The third key difference between ICOs and STOs, is probably the most significant for the crypto community. While the first two differences mostly involve additional time and money, the third difference is where we find the greatest clash between regulators’ interests and the original principles of crypto decentralization.
Since ICO tokens can be traded anonymously peer to peer, they are ‘bearer securities’. A bearer security is one that is owned by whomever possesses it. Many years ago bearer shares and bearer bonds were commonplace in the US. As a kid you might have received a bearer bond from your grandparents for your sixteenth birthday. They could make the purchase and then give you the bond certificate to do with as you wanted. It was an easy, practical gift. There was no need to register the ‘transfer’, or any others thereafter. When the bond matured, whoever held the certificate could redeem it. Simple as that.
But what was convenient for investors, regulators saw as a threat.
They didn’t like the anonymous nature of these securities, and so over the years they gradually regulated them out of existence. We saw this with stocks and bonds and that’s what we’re seeing now in the shift from ICOs to STOs. (Fun fact: US dollar bills are the last remaining bearer instrument in the US. It’s more difficult, but regulators are even trying to push those out of existence as well.)
In summary, for a token offering to be in compliance with the SEC, Issuers are required to know who is the holder of each security at all times. This means that a ledger must be kept to track the tokens every time there is a transaction.
Beyond the ideological conflict this brings to the table, this also creates a need for new crypto exchange infrastructure to be introduced with the ability to track transactions. Though it’s taken time for exchanges to catch up, we are now seeing a number of projects enter the market to help projects accommodate these requirements, such as tZero, Polymath, Templum, and more.
What Does This Mean for Crypto Law Insiders?
Whether we like it or not, STOs are here to stay. So it’s important for Insiders to understand what this means for their projects and their investments. The game is not over, but the rules have changed.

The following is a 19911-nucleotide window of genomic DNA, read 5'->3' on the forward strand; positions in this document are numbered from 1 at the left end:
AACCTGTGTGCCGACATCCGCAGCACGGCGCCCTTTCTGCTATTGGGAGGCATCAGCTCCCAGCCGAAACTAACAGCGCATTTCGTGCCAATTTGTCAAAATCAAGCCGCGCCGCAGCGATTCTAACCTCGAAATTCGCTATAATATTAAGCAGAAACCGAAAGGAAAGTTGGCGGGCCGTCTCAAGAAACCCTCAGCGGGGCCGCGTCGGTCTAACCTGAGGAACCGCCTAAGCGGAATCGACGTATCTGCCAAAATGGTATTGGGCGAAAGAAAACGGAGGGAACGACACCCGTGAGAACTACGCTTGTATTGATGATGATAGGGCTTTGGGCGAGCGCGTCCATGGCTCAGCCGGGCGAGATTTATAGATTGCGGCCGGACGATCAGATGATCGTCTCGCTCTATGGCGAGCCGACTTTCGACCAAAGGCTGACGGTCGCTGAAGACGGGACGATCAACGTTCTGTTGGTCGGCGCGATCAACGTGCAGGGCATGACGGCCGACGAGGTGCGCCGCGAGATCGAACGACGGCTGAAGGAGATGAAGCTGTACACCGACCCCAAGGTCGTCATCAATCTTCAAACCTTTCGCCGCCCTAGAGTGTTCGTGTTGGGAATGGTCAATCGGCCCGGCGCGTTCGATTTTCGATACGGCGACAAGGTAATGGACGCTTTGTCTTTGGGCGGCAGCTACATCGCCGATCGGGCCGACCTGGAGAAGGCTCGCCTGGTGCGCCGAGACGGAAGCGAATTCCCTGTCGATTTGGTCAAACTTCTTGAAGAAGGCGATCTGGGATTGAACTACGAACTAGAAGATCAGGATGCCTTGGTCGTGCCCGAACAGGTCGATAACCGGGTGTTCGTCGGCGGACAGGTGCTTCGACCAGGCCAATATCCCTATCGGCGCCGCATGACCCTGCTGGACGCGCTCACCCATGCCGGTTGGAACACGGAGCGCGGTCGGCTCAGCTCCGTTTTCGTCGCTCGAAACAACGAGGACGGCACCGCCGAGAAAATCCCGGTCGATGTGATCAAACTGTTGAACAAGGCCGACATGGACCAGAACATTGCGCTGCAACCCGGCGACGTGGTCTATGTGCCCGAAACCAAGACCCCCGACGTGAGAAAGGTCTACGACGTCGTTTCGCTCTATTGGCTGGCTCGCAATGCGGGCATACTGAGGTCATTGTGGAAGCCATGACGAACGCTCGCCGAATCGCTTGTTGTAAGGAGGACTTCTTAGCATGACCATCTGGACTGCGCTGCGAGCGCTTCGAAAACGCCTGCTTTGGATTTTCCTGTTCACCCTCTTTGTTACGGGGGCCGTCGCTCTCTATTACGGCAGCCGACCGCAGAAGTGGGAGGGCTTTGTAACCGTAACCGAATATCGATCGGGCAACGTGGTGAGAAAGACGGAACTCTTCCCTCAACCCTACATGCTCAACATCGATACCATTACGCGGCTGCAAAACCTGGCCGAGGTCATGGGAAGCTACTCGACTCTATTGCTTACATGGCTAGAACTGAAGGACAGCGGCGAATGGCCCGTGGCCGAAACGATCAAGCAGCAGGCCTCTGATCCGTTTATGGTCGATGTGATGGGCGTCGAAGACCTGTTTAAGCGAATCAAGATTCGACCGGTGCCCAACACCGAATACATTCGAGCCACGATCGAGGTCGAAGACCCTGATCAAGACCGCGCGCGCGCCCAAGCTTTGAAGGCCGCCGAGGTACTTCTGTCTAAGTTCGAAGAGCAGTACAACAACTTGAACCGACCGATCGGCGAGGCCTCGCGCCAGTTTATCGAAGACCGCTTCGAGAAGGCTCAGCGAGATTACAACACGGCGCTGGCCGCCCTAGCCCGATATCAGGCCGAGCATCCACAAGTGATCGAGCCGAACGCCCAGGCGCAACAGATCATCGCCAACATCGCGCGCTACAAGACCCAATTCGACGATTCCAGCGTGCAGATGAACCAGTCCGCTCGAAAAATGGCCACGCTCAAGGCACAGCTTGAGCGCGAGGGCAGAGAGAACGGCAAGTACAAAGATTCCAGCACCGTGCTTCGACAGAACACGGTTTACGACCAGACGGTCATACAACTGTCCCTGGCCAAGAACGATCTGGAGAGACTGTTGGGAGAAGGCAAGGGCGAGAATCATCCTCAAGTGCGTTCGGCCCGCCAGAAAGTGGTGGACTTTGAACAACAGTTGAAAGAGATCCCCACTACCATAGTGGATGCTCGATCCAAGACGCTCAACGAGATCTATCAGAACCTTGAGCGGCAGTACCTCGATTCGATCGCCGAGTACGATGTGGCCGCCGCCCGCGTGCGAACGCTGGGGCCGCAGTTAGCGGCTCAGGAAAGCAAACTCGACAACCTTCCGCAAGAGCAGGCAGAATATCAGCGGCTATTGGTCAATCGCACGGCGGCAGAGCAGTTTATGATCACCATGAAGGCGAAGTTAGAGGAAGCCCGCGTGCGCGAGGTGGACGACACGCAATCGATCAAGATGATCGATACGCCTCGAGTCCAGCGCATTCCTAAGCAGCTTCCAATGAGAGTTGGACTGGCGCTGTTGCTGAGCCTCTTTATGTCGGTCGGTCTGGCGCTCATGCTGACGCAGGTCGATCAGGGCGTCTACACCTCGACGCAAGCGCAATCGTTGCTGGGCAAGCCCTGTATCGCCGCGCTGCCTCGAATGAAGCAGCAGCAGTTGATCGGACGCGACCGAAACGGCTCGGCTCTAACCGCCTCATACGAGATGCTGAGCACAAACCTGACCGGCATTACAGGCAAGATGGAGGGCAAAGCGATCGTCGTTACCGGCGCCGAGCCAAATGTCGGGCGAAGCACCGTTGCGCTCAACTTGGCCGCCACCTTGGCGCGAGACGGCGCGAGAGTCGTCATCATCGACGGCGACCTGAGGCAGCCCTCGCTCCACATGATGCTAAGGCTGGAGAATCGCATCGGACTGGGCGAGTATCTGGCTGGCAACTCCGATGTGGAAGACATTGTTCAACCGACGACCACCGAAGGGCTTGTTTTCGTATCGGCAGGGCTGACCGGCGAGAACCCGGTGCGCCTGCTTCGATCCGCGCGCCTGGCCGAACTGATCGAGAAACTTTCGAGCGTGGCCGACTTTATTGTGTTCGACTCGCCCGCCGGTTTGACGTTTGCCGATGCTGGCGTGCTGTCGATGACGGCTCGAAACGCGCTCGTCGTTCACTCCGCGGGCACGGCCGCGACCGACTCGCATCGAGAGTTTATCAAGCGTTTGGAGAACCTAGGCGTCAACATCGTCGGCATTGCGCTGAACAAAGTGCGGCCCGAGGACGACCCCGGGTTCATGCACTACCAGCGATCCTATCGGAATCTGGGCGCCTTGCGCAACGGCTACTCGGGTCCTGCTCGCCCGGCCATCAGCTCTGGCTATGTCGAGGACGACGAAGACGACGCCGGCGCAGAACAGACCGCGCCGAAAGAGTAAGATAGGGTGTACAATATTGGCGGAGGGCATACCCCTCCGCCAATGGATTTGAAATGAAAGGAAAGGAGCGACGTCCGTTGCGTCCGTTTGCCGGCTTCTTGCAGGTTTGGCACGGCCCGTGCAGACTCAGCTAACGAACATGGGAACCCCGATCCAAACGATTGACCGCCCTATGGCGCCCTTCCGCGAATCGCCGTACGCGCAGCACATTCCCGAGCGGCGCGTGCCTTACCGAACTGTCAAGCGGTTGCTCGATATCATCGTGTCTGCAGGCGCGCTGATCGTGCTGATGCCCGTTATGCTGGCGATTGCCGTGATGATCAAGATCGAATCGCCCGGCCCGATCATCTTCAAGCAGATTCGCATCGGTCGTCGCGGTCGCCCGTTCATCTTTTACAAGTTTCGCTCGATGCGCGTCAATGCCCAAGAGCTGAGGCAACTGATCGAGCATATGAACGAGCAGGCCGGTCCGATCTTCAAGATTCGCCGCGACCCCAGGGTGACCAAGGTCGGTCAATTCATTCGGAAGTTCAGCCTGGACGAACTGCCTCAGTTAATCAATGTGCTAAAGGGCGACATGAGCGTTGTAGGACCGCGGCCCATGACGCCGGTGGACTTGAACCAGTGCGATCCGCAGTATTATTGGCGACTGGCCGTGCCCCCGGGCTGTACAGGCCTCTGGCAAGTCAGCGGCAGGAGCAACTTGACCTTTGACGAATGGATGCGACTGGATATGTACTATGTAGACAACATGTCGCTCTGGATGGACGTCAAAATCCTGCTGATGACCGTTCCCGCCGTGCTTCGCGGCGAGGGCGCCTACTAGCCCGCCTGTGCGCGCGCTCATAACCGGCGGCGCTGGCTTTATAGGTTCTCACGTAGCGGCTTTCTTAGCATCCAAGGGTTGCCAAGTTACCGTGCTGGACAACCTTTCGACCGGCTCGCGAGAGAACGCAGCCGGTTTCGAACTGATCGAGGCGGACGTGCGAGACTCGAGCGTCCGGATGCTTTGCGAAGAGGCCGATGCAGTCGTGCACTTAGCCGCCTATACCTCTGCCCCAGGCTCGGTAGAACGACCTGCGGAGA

The first thing to understand is that STOs are far more complex and costly to launch than ICOs. This higher barrier to entry will limit which projects can enter the market and unfortunately some good projects may never take off because they can’t get the funds together for a registered securities offering.
Equally important is to recognize that complete decentralization and anonymity is no longer an option with STOs. From now on, token ownership must be tracked. While this may help to reduce money laundering, as regulators claim it will, this is a major blow to the original Satoshi vision and the founding principles of blockchain.
In the face of these new hurdles, some projects will struggle to stay in the game, while others may choose to walk away. How about you, are you still game?
Dean Steinbeck is the Managing Director of Crypto Law Insider, the leading legal authority for entrepreneurs and investors in the cryptocurrency and blockchain ecosystem.
Dean is a US corporate lawyer with a focus on data privacy and technology. With over 15 years of experience representing VC-backed software development companies, Dean has found himself at the center of multiple blockchain projects and is currently recognized as one of the top attorneys in the cryptocurrency space.
Dean currently serves as General Counsel for Horizen (formerly ZenCash), a privacy-oriented cryptocurrency and cutting-edge blockchain platform. Prior to Horizen, Dean was General Counsel at TigerConnect, the leading communication platform in the US healthcare market. His experience gives him an in-depth knowledge of the legal intricacies within blockchain technology, data privacy, intellectual property, venture capital funding and regulatory compliance. Click here to learn more about Crypto Law Insider.